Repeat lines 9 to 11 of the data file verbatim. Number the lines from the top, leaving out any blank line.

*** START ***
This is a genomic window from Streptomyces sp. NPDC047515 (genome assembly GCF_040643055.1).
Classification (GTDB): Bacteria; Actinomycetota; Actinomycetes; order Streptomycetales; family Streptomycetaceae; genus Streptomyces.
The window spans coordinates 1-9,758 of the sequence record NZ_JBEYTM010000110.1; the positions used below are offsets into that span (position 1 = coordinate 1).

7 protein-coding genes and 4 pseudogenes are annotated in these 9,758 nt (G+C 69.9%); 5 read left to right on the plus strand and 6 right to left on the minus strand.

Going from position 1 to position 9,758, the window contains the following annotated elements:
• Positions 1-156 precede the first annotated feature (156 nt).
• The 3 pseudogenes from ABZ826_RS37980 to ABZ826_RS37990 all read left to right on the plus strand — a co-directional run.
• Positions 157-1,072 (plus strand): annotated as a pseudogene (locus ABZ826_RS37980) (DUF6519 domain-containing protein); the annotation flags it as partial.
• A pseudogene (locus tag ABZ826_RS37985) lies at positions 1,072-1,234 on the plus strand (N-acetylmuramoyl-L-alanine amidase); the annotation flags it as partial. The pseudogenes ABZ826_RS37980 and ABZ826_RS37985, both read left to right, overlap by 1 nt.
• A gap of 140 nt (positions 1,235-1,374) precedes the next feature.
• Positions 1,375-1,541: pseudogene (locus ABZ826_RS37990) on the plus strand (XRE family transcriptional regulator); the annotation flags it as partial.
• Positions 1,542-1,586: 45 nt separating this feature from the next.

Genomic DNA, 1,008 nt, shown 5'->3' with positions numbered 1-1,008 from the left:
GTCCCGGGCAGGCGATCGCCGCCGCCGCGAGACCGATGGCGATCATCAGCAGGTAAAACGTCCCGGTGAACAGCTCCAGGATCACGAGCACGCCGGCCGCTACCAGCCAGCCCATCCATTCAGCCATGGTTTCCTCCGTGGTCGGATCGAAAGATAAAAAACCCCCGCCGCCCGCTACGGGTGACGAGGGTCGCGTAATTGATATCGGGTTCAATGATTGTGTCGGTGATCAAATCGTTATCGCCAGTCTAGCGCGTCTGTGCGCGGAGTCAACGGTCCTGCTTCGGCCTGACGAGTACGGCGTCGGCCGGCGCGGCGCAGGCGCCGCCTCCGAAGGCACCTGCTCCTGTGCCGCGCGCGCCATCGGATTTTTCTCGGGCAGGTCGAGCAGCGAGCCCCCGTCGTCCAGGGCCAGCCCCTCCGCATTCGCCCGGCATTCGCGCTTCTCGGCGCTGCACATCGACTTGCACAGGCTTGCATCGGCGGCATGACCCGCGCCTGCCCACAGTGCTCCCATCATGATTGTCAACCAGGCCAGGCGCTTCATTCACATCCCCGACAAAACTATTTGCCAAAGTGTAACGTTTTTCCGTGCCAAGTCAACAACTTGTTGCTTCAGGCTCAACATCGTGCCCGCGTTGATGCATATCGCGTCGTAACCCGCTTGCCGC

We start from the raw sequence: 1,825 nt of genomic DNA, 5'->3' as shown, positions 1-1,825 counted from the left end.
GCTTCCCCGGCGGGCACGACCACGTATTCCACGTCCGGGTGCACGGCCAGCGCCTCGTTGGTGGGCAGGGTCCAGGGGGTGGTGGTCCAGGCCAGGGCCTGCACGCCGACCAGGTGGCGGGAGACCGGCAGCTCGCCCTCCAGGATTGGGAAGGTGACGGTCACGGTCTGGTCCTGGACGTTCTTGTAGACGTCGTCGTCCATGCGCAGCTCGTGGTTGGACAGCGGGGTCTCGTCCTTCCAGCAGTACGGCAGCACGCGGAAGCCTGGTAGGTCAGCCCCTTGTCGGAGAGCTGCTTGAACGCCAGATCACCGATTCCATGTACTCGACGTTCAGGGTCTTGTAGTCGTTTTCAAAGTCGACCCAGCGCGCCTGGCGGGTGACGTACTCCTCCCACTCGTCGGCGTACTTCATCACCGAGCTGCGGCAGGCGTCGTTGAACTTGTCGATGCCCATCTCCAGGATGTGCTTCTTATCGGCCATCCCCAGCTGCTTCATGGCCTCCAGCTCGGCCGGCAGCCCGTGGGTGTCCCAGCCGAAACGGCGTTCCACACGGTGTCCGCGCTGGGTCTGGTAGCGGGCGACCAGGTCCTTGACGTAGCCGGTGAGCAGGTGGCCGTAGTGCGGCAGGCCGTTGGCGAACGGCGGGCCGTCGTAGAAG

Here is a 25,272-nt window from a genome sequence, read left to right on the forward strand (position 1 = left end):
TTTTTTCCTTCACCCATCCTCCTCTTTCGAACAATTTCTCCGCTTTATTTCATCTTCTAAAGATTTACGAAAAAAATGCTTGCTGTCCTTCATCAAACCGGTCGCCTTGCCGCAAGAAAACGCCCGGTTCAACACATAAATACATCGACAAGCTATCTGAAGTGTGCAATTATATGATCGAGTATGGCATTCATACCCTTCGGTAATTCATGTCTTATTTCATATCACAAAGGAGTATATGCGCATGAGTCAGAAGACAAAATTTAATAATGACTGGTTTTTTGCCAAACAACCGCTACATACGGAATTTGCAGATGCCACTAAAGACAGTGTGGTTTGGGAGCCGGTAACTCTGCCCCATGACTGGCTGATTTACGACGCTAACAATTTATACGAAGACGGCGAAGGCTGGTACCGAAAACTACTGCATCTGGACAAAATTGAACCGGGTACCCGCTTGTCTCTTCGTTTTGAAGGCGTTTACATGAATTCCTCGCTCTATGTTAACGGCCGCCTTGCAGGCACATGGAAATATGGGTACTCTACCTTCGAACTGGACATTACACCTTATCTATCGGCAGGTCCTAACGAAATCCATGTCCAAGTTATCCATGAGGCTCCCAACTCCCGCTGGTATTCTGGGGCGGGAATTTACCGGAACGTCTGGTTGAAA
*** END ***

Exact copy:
• A pseudogene (locus tag ABZ826_RS37985) lies at positions 1,072-1,234 on the plus strand (N-acetylmuramoyl-L-alanine amidase); the annotation flags it as partial. The pseudogenes ABZ826_RS37980 and ABZ826_RS37985, both read left to right, overlap by 1 nt.
• A gap of 140 nt (positions 1,235-1,374) precedes the next feature.
• Positions 1,375-1,541: pseudogene (locus ABZ826_RS37990) on the plus strand (XRE family transcriptional regulator); the annotation flags it as partial.